One last bit of data. The loads on the boat are very much a function of boat speed. While the previous data was accumulated with the engines set to push us around 11 knots, the data above is with the boat slowed down to 8 knots. If you compare the traces, you will see significantly less acceleration on all of them. This is much easier on the boat. But we usually choose to push on at higher speeds and get this over with.
So far we’ve shown you the easy stuff. Now let’s look at a hard question. In the last 250,000 miles of ocean sailing, we’ve never been knocked down by a wave. But knockdowns and rollover structural loads still form the basis of our main engineering concern. We think that given the speed of these boats, modern weather forecasting, and the ability of the FPBs to be controlled in the awful sea states, the risk of a severe knockdown or rollover is remote; in all likelihood even more remote than with our sailboats. Still, if a boat were to somehow have engine(s) disabled, and find itself lying in the troughs of large breaking seas, you have to assume the worst could happen (even though, should this occur, you’d stream a Jordan Series Drogue or GaleRider and keep one end of the boat pointed into the waves). Take a look at some of the sea state photos in our book Surviving the Storm and you’ll see what we’re thinking about.
In a worst case situation the boat is picked up by a breaking crest, and dropped or hurled some distance into the trough below. This means that the house sides are going to see very high loads. And we know from anecdotal evidence in sea stories we’ve gathered (happily, not from any of our own designs) that the house-to-deck and window structure are where problems usually occur.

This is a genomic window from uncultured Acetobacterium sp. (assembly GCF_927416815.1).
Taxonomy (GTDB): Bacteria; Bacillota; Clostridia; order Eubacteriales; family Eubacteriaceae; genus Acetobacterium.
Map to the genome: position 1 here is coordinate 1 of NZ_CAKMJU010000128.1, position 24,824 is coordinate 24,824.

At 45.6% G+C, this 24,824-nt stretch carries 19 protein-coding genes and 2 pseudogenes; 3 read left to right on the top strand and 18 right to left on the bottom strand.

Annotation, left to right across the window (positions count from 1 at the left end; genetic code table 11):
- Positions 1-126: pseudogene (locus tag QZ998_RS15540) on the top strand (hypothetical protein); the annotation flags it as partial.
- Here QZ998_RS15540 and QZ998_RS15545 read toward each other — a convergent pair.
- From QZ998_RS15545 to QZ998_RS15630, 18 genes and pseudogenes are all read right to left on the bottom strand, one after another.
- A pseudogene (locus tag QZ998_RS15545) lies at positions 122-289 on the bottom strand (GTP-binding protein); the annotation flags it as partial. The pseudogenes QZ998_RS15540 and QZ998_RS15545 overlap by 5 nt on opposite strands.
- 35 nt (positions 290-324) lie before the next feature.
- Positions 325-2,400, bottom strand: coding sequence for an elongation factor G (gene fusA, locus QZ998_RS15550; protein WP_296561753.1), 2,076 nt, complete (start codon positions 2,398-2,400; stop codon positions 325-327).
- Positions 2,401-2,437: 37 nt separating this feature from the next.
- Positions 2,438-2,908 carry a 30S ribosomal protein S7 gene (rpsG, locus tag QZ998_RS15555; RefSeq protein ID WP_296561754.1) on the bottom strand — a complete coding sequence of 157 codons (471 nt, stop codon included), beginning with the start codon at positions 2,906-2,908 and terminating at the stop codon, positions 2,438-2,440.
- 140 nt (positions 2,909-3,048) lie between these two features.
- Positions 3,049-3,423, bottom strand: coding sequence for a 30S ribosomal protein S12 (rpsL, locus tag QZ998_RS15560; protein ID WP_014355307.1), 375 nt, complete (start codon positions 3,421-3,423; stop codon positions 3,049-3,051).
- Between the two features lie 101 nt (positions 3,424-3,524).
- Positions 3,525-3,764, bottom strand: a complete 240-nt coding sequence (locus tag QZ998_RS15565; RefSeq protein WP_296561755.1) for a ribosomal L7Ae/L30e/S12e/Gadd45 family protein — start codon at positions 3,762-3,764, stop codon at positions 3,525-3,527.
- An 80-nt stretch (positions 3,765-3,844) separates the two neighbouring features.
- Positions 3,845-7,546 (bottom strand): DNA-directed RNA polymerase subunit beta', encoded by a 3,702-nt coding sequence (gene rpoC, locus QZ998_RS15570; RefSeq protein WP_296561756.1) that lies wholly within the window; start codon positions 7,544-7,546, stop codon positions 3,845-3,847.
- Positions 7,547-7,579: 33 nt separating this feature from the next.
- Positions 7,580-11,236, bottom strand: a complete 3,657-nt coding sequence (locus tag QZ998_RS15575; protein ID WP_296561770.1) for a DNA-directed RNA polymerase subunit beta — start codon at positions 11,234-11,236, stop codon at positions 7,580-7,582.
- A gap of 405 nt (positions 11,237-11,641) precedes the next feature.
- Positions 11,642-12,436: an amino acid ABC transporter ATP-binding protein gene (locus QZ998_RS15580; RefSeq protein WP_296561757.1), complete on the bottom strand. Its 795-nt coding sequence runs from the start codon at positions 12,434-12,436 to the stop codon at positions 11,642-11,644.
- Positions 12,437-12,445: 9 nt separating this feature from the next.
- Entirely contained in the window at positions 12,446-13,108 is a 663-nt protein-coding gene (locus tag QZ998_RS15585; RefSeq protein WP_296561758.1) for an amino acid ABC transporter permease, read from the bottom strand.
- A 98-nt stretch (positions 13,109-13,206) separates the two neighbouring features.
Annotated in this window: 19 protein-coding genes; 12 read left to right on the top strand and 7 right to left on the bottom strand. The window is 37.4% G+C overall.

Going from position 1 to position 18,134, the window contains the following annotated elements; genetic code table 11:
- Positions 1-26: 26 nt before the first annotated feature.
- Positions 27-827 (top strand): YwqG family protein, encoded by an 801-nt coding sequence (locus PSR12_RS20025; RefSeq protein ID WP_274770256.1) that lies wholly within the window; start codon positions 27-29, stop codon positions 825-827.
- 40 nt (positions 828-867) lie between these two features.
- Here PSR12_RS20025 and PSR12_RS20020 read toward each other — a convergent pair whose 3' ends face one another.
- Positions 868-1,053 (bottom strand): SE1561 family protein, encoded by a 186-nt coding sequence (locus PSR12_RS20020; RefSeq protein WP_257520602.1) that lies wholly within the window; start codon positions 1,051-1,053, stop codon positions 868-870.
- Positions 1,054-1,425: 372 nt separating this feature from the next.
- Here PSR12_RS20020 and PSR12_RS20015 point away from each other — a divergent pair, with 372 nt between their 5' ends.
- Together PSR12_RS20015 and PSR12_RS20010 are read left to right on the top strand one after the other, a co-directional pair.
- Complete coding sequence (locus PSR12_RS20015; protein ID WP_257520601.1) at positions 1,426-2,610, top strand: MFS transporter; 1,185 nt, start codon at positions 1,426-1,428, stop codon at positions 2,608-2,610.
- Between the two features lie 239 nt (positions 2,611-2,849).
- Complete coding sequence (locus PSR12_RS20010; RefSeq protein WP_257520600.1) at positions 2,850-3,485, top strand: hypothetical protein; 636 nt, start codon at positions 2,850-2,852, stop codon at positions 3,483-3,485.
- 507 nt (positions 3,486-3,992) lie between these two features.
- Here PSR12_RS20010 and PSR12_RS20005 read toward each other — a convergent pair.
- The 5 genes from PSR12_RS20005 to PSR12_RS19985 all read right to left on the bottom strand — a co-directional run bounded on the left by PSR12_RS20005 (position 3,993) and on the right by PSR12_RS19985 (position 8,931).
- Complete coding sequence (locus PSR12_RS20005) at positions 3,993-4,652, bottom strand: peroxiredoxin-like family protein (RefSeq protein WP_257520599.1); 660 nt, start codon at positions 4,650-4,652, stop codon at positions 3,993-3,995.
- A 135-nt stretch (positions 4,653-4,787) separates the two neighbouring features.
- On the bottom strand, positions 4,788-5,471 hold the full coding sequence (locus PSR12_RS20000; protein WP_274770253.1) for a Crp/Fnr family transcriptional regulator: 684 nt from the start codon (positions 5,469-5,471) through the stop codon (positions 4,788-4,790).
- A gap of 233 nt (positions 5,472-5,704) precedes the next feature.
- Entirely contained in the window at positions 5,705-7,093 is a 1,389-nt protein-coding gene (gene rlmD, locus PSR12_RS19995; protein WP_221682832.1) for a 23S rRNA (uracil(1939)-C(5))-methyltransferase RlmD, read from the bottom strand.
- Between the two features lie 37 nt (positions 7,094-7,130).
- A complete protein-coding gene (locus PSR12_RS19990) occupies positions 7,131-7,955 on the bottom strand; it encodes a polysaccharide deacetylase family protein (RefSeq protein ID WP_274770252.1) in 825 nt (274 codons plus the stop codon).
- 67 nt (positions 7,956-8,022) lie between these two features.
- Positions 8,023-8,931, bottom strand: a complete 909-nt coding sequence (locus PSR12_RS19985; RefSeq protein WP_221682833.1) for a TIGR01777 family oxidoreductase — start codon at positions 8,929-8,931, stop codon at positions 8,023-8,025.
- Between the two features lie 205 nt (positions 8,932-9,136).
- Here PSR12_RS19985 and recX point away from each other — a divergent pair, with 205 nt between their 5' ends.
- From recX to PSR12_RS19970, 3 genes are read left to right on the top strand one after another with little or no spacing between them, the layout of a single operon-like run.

None of the classification society rules specifically address these issues, so we’ve created our own scenario, then engineered the structure on this basis. Our first assumption is the percentage of the total load of this “event” which the house sides must carry. If you look at a side (profile) view for the FPB 83, the house, topside, coamings, and hull, the house represents 17% of the total profile area. Logic would seem to dictate that whatever the total load, the house would have to carry its “share”. However, to be extra conservative, we’ve said it has to carry 25% of the total rather than just the 17% mentioned above. The next step is to establish a load. We’ve assumed an acceleration of two Gs – very high, but possibly in keeping with such a situation.
From here on it is a question of number crunching. There are a series of “mullions” – vertical structural elements – that have to take the side impact load. These mullions are each connected to a hull frame, and are integrated into the coaming. The side loads accumulate primarily in the windows, and then transfer to the mullions, then via the web frames into the hull. You can see these mullions in the image below.
For the purposes of these calculations we’ve assumed that one side of the house sees 100% of the load. Reality is that the load is shared through the roof by all both sets of mullions. What this means in the end is that the leeward side windows and mullions of the FPB 83, representing less than a fifth of the impact area of the side of the boat, is capable of taking the entire weight at one G acceleration (using both sets of mullions to carry the load).
The photos above will give you an idea of what this looks like in the real world.